The girl-focused toy company felt that their use of the Beastie Boys track in advertising is protected under the fair use doctrine, which allows for a party to use material protected by copyright without permission of the copyright holder. Generally speaking, the fair use doctrine can, but does not always, protect would-be infringers when the material copied is being done so for parody or satire purposes.
Adam Yauch expressly forbade the use of his music or image in advertising in his will. Instead of respecting this, Goldieblox used the song in a commercial and then sued the Beastie Boys, Def Jam Records, Sony, Rick Rubin and Adam Horovitz in a fairly transparent effort to get free publicity by disrespecting the memory of a dead musician. The Beastie Boys themselves were remarkably cordial, given that, saying:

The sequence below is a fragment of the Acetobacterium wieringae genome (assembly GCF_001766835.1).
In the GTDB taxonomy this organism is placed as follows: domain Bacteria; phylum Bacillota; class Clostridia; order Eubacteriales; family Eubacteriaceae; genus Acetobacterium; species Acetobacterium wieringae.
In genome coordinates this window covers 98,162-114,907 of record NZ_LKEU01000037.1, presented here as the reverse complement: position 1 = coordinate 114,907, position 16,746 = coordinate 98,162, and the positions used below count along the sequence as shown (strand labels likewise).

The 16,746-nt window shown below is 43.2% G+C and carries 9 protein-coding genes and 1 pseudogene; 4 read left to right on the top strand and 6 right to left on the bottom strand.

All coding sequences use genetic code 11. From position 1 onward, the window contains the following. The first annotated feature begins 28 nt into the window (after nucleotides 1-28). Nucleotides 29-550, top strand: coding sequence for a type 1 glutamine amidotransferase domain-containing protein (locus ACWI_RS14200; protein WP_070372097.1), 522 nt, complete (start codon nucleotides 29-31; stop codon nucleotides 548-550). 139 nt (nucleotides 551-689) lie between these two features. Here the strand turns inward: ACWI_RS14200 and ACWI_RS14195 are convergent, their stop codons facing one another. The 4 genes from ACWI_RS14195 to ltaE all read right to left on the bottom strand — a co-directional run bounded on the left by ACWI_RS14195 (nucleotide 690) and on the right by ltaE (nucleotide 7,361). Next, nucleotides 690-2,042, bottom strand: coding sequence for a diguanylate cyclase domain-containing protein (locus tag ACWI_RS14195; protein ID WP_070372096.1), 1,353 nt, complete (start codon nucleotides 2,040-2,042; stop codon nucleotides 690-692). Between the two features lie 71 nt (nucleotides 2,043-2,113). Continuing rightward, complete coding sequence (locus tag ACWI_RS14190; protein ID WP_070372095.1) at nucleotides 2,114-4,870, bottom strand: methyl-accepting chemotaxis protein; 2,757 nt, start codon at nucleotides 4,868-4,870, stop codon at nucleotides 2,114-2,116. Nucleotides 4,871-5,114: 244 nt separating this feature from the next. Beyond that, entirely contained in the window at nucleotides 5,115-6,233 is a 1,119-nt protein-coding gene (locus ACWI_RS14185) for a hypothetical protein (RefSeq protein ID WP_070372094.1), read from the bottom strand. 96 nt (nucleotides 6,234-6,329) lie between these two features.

You can click Read More to view the commercial in question.
Like many of the millions of people who have seen your toy commercial "GoldieBlox, Rube Goldberg & the Beastie Boys," we were very impressed by the creativity and the message behind your ad. We strongly support empowering young girls, breaking down gender stereotypes and igniting a passion for technology and engineering.
As creative as it is, make no mistake, your video is an advertisement that is designed to sell a product, and long ago, we made a conscious decision not to permit our music and/or name to be used in product ads. When we tried to simply ask how and why our song "Girls" had been used in your ad without our permission, YOU sued US.